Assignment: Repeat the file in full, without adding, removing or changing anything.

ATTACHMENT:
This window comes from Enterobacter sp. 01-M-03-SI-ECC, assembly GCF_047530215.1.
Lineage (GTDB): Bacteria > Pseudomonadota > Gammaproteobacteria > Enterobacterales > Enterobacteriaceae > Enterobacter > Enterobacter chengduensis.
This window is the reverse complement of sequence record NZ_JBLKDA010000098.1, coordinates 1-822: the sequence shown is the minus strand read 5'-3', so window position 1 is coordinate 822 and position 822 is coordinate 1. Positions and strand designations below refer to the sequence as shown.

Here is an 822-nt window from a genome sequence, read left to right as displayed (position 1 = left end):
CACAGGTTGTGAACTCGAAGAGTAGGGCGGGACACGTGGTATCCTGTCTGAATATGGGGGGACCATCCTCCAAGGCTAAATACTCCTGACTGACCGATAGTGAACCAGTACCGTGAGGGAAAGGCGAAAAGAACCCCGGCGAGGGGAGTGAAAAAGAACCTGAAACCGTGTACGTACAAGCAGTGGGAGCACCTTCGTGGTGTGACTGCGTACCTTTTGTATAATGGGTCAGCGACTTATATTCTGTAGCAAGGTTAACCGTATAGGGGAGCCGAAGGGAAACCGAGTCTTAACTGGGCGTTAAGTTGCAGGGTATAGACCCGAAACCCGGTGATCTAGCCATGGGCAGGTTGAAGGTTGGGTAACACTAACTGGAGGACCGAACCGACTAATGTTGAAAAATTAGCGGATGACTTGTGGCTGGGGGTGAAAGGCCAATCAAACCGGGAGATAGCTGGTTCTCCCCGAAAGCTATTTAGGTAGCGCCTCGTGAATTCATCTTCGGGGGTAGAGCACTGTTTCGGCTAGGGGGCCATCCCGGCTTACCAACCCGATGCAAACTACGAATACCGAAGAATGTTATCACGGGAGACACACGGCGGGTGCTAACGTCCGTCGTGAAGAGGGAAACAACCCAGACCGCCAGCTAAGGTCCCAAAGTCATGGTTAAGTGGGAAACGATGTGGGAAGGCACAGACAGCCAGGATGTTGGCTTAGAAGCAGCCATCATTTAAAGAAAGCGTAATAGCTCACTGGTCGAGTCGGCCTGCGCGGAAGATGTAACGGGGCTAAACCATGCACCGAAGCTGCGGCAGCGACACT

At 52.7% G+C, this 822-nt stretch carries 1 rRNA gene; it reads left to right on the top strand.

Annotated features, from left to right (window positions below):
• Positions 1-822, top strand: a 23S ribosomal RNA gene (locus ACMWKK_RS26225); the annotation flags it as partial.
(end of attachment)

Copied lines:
This window comes from Enterobacter sp. 01-M-03-SI-ECC, assembly GCF_047530215.1.
Lineage (GTDB): Bacteria > Pseudomonadota > Gammaproteobacteria > Enterobacterales > Enterobacteriaceae > Enterobacter > Enterobacter chengduensis.
This window is the reverse complement of sequence record NZ_JBLKDA010000098.1, coordinates 1-822: the sequence shown is the minus strand read 5'-3', so window position 1 is coordinate 822 and position 822 is coordinate 1. Positions and strand designations below refer to the sequence as shown.

Here is an 822-nt window from a genome sequence, read left to right as displayed (position 1 = left end):
CACAGGTTGTGAACTCGAAGAGTAGGGCGGGACACGTGGTATCCTGTCTGAATATGGGGGGACCATCCTCCAAGGCTAAATACTCCTGACTGACCGATAGTGAACCAGTACCGTGAGGGAAAGGCGAAAAGAACCCCGGCGAGGGGAGTGAAAAAGAACCTGAAACCGTGTACGTACAAGCAGTGGGAGCACCTTCGTGGTGTGACTGCGTACCTTTTGTATAATGGGTCAGCGACTTATATTCTGTAGCAAGGTTAACCGTATAGGGGAGCCGAAGGGAAACCGAGTCTTAACTGGGCGTTAAGTTGCAGGGTATAGACCCGAAACCCGGTGATCTAGCCATGGGCAGGTTGAAGGTTGGGTAACACTAACTGGAGGACCGAACCGACTAATGTTGAAAAATTAGCGGATGACTTGTGGCTGGGGGTGAAAGGCCAATCAAACCGGGAGATAGCTGGTTCTCCCCGAAAGCTATTTAGGTAGCGCCTCGTGAATTCATCTTCGGGGGTAGAGCACTGTTTCGGCTAGGGGGCCATCCCGGCTTACCAACCCGATGCAAACTACGAATACCGAAGAATGTTATCACGGGAGACACACGGCGGGTGCTAACGTCCGTCGTGAAGAGGGAAACAACCCAGACCGCCAGCTAAGGTCCCAAAGTCATGGTTAAGTGGGAAACGATGTGGGAAGGCACAGACAGCCAGGATGTTGGCTTAGAAGCAGCCATCATTTAAAGAAAGCGTAATAGCTCACTGGTCGAGTCGGCCTGCGCGGAAGATGTAACGGGGCTAAACCATGCACCGAAGCTGCGGCAGCGACACT

At 52.7% G+C, this 822-nt stretch carries 1 rRNA gene; it reads left to right on the top strand.

Annotated features, from left to right (window positions below):
• Positions 1-822, top strand: a 23S ribosomal RNA gene (locus ACMWKK_RS26225); the annotation flags it as partial.